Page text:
Tenets of Management Design: The manager can do a lot to improve “flow”
Mihaly Csikszentmihalyi’s 1990 book Flow: The Psychology of Optimal Experience popularized the concept of “flow” and its importance. So let’s talk about a manager and “flow”. Managers can do a lot to improve flow, and good managementdesign,benefits from being highly focused on encouraging “flow” in the workplace. The more your employees have flow, the more likely they are to produce some pretty amazing stuff. So shouldn’t your management design be focused on improving the “flow” of the employees?
That means fewer disruptions, enabling longer stretches of greater focus. Here are some ideas for managers to improve flow:
The manager can start by not being a distraction. How many times have we had a manager who interrupts our work with both minor questions or new requests for work? With the advent of email, chat, texts, and any other communication mediums including actually stopping by, perhaps the worst offenders are managers who are in the habit of interruptingtheir employees. So good management design would encourage managers not to interrupt employees who are likely to be closer to “flow state.” If the employee seems to be in deep concentration, this is definitely the sign that the employee is not available to be interrupted. If the employee is not responding to emails, this is a sign that the employee is in a focused activity. The manager should have predictable times when they interact with their employees.
The manager can avoid breaking up the day with meetings. Many managers have been observed to schedule lots of meetings. And if an employee has a long stretch of time on their calendar that has no meetings, this should indicate that there is a higher likelihood that the employee can find “flow”, and should not have something scheduled. For many employees, there is nothing more precious than a day (or even an afternoon) not interrupted by meetings.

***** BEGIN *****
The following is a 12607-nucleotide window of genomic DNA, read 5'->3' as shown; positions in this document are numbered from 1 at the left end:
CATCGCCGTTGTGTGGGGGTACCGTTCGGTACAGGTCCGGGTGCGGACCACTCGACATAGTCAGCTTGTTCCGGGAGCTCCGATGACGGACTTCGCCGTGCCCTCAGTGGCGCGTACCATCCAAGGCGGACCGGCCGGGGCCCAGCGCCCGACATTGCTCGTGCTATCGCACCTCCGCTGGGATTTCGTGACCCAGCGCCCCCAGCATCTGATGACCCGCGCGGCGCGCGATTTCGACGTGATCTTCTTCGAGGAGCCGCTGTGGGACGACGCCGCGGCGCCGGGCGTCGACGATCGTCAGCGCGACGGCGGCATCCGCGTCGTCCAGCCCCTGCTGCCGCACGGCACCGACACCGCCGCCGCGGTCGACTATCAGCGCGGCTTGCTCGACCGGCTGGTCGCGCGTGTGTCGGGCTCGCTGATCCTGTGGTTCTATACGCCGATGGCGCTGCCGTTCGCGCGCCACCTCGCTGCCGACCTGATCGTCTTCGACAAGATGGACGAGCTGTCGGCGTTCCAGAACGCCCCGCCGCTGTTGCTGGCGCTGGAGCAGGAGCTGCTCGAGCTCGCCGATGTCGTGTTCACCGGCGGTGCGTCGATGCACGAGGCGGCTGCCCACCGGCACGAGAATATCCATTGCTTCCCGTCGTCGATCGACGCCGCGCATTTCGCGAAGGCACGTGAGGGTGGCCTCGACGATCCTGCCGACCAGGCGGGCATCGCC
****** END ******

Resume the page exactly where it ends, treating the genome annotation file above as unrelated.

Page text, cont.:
The manager can “bunch” requests rather then dripping them in. Managers can interrupt employee output by asking for more output. Compare a manager who says at the beginning of the week, “I need the following five things this week from the team.” Now compare that to the manager who sends an email once a day over 5 days with the same requests. The manager who provides the expectations in advance would allow the employees to coordinate and develop those five things, and possibly get them done quickly at higher quality, allowing them to work on non-manager requests the rest of the time. Fewer interruptions, fewer surprise requests, and more flow on the part of the employees. Also, the manager who is restrained from making new, daily requests of his employees will make fewer requests, the requests that are made will be the ones that are most needed, and the core non-manager request work will get done more. Also, it should be stated, employees who are more likely to be in “flow” will come up with ideas, inspiration, work products and whatever else that likely exceeds any “top down” request by the manager.
Managers who are sensitive to and seek to optimize the chances that their employees obtain flow are going to be appreciated by the employees who need to concentrate to get their work done. And the employees are more likely to approximate toward that “optimum” experience Mr. Csikszentmihalyi writes about.
So a tenet of management design is to assure that managers encourage “flow.” And the first start would be to find ways to get managers to not interrupt or distract their employees. Good designs can achieve this, and the absence of design will get what we have now: Managers who feel comfortable interrupting with requests, meetings, questions, and anything else.